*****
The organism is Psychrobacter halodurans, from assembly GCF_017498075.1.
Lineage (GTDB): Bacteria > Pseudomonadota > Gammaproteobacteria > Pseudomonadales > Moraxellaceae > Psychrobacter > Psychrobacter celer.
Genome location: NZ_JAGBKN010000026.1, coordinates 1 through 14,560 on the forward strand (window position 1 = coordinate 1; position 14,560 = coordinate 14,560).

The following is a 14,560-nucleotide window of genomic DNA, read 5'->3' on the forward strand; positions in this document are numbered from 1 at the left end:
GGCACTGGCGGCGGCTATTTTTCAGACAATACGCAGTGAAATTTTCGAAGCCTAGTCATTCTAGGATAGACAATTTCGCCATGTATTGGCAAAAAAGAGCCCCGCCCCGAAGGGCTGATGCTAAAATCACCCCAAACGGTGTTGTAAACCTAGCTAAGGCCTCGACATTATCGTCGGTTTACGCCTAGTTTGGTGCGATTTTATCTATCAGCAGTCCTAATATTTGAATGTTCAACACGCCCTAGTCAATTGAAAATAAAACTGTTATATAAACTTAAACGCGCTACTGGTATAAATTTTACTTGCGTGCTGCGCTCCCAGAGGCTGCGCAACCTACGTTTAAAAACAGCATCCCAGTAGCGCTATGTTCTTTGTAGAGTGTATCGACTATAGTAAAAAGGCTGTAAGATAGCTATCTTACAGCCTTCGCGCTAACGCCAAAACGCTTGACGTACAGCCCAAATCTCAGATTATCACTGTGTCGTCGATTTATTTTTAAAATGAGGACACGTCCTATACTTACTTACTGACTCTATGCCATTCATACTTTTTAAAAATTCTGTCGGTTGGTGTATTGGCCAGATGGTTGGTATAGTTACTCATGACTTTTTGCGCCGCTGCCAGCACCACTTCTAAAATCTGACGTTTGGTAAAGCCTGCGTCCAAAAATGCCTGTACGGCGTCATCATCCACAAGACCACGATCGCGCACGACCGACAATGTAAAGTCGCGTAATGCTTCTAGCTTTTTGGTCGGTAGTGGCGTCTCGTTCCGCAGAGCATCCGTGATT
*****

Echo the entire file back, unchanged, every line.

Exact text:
The organism is Psychrobacter halodurans, from assembly GCF_017498075.1.
Lineage (GTDB): Bacteria > Pseudomonadota > Gammaproteobacteria > Pseudomonadales > Moraxellaceae > Psychrobacter > Psychrobacter celer.
Genome location: NZ_JAGBKN010000026.1, coordinates 1 through 14,560 on the forward strand (window position 1 = coordinate 1; position 14,560 = coordinate 14,560).

The following is a 14,560-nucleotide window of genomic DNA, read 5'->3' on the forward strand; positions in this document are numbered from 1 at the left end:
GGCACTGGCGGCGGCTATTTTTCAGACAATACGCAGTGAAATTTTCGAAGCCTAGTCATTCTAGGATAGACAATTTCGCCATGTATTGGCAAAAAAGAGCCCCGCCCCGAAGGGCTGATGCTAAAATCACCCCAAACGGTGTTGTAAACCTAGCTAAGGCCTCGACATTATCGTCGGTTTACGCCTAGTTTGGTGCGATTTTATCTATCAGCAGTCCTAATATTTGAATGTTCAACACGCCCTAGTCAATTGAAAATAAAACTGTTATATAAACTTAAACGCGCTACTGGTATAAATTTTACTTGCGTGCTGCGCTCCCAGAGGCTGCGCAACCTACGTTTAAAAACAGCATCCCAGTAGCGCTATGTTCTTTGTAGAGTGTATCGACTATAGTAAAAAGGCTGTAAGATAGCTATCTTACAGCCTTCGCGCTAACGCCAAAACGCTTGACGTACAGCCCAAATCTCAGATTATCACTGTGTCGTCGATTTATTTTTAAAATGAGGACACGTCCTATACTTACTTACTGACTCTATGCCATTCATACTTTTTAAAAATTCTGTCGGTTGGTGTATTGGCCAGATGGTTGGTATAGTTACTCATGACTTTTTGCGCCGCTGCCAGCACCACTTCTAAAATCTGACGTTTGGTAAAGCCTGCGTCCAAAAATGCCTGTACGGCGTCATCATCCACAAGACCACGATCGCGCACGACCGACAATGTAAAGTCGCGTAATGCTTCTAGCTTTTTGGTCGGTAGTGGCGTCTCGTTCCGCAGAGCATCCGTGATT